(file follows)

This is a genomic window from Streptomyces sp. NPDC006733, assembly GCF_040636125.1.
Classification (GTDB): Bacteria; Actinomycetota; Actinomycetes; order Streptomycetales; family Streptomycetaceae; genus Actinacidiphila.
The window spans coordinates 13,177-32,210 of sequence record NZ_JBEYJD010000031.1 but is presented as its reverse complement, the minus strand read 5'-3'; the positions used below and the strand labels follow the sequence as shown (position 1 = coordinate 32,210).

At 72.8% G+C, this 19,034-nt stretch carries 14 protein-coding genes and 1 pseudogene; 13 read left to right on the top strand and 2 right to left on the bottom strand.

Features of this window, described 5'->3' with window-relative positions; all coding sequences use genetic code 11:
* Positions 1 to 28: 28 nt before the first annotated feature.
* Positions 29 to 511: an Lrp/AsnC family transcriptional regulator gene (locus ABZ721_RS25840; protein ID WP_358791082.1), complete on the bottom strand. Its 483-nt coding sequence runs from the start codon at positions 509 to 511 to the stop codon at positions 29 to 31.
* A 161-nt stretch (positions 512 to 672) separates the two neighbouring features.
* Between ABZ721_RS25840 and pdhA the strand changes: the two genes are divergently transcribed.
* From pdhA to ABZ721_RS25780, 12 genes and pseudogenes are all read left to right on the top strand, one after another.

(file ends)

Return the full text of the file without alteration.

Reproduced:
This is a genomic window from Streptomyces sp. NPDC006733, assembly GCF_040636125.1.
Classification (GTDB): Bacteria; Actinomycetota; Actinomycetes; order Streptomycetales; family Streptomycetaceae; genus Actinacidiphila.
The window spans coordinates 13,177-32,210 of sequence record NZ_JBEYJD010000031.1 but is presented as its reverse complement, the minus strand read 5'-3'; the positions used below and the strand labels follow the sequence as shown (position 1 = coordinate 32,210).

At 72.8% G+C, this 19,034-nt stretch carries 14 protein-coding genes and 1 pseudogene; 13 read left to right on the top strand and 2 right to left on the bottom strand.

Features of this window, described 5'->3' with window-relative positions; all coding sequences use genetic code 11:
* Positions 1 to 28: 28 nt before the first annotated feature.
* Positions 29 to 511: an Lrp/AsnC family transcriptional regulator gene (locus ABZ721_RS25840; protein ID WP_358791082.1), complete on the bottom strand. Its 483-nt coding sequence runs from the start codon at positions 509 to 511 to the stop codon at positions 29 to 31.
* A 161-nt stretch (positions 512 to 672) separates the two neighbouring features.
* Between ABZ721_RS25840 and pdhA the strand changes: the two genes are divergently transcribed.
* From pdhA to ABZ721_RS25780, 12 genes and pseudogenes are all read left to right on the top strand, one after another.